“In the Winooski School District, I probably have close to 200 kids that take advantage of the transportation program, meaning from September to May, they’re scheduled appointments, they get picked up from school and delivered to my dental office in Winooski for care and then returned to school. In Burlington, there’s a school-based dental clinic. So the students either go to that school and they just walk down to the dentist, or they are in one of the Burlington School District schools and it’s the same thing. Their nurse and their Tooth Tutor hygienist coordinate their visit. They get transported from their schools to the school-based clinic at another site. ”

In Dr. Seleen’s office, Tower’s colleague, Senada Sokocevic, performs separate functions as a CDHC/Tooth Tutor. Sokocevic is known for going the extra mile, Tower said. “She’s a dental assistant, a refugee from Bosnia. She survived the war in Bosnia, and is a passionate dental assistant. She has tirelessly educated patients on the importance of oral health.

Towers said there can be a lot of misconception about what CDHC’s do and it’s important to clarify that, “CDHCs are not replacing anybody. It’s just a dental liaison (role) for communication between schools, parents and dental offices – and the community.”

“I’m a liaison or a quarterback in getting kids into dental offices. I happen to work in two school districts that have offices locally that support these programs and see Medicaid kids routinely. I think that’s probably a challenge in other states, and I know it’s a challenge in other parts of our state.”

Aside from getting school children connected to primary dental care, the CDHCs and Tooth Tutors also coordinate referrals for dental specialist care. “I can’t just in good stead send a child that doesn’t speak good English home with a referral slip that says call this whole other office that they’re not even associated with and make an appointment for this special procedure,” Towers said. “It just doesn’t happen.”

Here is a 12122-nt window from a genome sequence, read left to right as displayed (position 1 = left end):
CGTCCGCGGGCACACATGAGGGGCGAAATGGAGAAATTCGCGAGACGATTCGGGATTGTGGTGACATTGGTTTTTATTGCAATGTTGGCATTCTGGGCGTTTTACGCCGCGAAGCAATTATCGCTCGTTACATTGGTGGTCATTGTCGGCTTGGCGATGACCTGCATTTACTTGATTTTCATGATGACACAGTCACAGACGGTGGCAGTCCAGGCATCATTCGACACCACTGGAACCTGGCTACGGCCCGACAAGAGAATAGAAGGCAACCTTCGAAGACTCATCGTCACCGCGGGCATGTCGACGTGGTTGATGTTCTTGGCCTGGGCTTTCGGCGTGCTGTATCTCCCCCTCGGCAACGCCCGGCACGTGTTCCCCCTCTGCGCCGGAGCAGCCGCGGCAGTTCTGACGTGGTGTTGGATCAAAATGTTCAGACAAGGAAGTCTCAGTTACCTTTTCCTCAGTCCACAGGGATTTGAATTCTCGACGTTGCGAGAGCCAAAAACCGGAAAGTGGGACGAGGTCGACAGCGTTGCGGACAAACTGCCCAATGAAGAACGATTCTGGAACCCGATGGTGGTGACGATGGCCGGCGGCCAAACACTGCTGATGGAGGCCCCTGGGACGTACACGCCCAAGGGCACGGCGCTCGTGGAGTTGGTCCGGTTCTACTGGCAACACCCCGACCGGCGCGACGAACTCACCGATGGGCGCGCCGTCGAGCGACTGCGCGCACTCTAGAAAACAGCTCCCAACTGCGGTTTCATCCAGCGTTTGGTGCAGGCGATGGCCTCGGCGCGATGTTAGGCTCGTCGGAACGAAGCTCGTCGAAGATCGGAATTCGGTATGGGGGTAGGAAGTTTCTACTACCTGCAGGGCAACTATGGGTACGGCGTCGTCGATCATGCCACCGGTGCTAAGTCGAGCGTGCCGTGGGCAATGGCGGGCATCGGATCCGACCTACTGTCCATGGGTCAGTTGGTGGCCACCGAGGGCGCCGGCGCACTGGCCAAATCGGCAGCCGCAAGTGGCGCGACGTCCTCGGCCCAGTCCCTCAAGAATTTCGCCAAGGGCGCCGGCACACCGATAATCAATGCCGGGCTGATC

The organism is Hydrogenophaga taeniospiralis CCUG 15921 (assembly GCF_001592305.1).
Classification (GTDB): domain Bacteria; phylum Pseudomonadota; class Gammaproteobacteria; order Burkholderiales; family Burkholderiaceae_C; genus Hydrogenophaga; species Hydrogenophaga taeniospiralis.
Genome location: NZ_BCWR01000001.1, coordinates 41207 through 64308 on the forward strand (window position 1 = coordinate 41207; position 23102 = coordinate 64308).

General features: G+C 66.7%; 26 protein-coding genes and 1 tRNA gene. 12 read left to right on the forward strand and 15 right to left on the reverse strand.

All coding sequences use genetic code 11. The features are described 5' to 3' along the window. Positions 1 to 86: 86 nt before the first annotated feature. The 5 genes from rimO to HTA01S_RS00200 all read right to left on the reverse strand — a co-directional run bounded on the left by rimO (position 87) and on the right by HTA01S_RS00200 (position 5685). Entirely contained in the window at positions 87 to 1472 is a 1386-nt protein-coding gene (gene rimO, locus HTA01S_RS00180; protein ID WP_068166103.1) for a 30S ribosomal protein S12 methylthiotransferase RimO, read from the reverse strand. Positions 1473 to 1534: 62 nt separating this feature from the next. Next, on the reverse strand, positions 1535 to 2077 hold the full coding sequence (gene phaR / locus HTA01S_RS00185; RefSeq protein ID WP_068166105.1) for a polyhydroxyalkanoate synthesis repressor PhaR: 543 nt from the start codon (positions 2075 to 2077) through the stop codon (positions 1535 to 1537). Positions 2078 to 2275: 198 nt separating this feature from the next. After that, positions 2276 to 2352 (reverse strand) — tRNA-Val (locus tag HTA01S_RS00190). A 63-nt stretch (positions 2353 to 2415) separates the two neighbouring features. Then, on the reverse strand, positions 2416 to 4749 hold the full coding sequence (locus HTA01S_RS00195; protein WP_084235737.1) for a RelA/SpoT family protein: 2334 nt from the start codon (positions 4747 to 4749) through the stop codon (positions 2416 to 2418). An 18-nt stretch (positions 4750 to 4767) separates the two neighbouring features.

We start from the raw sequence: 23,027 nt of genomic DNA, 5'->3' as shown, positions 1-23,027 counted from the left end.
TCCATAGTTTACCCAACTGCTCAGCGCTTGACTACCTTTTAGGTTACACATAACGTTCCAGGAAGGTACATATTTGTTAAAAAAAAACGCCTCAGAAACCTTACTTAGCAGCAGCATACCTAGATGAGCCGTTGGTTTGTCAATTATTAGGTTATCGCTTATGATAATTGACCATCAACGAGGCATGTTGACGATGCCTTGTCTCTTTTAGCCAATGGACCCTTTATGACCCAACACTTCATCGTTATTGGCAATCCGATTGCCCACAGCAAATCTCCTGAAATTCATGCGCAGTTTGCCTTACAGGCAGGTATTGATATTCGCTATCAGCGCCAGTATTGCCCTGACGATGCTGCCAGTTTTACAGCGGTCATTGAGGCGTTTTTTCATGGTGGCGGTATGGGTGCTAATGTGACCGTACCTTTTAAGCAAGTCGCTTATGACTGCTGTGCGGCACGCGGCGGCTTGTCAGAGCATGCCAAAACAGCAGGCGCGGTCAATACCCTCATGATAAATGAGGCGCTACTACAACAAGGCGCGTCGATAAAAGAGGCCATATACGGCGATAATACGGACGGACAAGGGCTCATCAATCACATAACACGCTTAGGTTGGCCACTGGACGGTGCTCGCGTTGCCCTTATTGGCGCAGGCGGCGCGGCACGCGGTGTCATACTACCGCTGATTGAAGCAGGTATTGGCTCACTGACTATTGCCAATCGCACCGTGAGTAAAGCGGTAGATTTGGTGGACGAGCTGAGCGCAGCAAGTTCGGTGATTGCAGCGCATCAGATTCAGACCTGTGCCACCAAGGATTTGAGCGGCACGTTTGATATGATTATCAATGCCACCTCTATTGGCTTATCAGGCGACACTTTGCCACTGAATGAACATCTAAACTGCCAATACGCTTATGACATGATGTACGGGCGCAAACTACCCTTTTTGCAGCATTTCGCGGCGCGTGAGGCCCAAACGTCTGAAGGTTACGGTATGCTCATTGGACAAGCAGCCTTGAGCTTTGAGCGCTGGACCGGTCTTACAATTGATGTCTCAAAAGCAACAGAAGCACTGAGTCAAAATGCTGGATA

“Translators are a huge piece of this in my school districts because they’re actually going to work with the parents, call the offices, and make sure that child gets scheduled. I’m constantly like, ‘Oh, my gosh, I wonder if John really did go to that appointment,’ and I call. There’s a lot of follow-up. There are a lot of steps and a lot of people to make these appointments happen. I’m just one piece of the puzzle.”

In October, the Senate passed The Action for Dental Health (ADH) Act, which underwent reconciliation in November before heading to the White House for final consideration. The ADA-supported bill is significant because it will allow organizations to qualify for oral health grants through Health and Human Services to support activities that improve oral health education for dental disease prevention.

These activities will also help develop and expand access to dental services by breaking down geographic and linguistic barriers. It will also help reduce use of emergency rooms by connecting individuals seeking dental services more appropriate for dental primary care settings, thus potentially improving patients’ oral health.

Grants from the ADH Act could support training and development of a nationwide supply of CDHCs. In the interim, some towns, cities, and states already employ CDHCs enthusiastically and effectively. There are currently 130 students enrolled in CDHC programs among 17 CDHC curriculum approved schools, with already 316 trained CDHC graduates. Residents of underserved communities, and every vulnerable population group, no matter where they reside, could benefit greatly from trained Community Dental Health Coordinators.